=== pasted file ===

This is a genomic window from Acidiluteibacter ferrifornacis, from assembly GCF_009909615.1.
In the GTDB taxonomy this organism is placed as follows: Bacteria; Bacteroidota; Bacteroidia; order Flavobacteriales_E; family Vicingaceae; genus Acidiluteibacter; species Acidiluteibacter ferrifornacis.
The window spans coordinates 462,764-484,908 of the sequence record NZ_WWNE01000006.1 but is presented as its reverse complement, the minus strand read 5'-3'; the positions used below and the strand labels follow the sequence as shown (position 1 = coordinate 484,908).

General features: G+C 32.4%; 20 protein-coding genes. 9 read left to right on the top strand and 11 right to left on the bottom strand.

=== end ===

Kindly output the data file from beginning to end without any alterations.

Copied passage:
This is a genomic window from Acidiluteibacter ferrifornacis, from assembly GCF_009909615.1.
In the GTDB taxonomy this organism is placed as follows: Bacteria; Bacteroidota; Bacteroidia; order Flavobacteriales_E; family Vicingaceae; genus Acidiluteibacter; species Acidiluteibacter ferrifornacis.
The window spans coordinates 462,764-484,908 of the sequence record NZ_WWNE01000006.1 but is presented as its reverse complement, the minus strand read 5'-3'; the positions used below and the strand labels follow the sequence as shown (position 1 = coordinate 484,908).

General features: G+C 32.4%; 20 protein-coding genes. 9 read left to right on the top strand and 11 right to left on the bottom strand.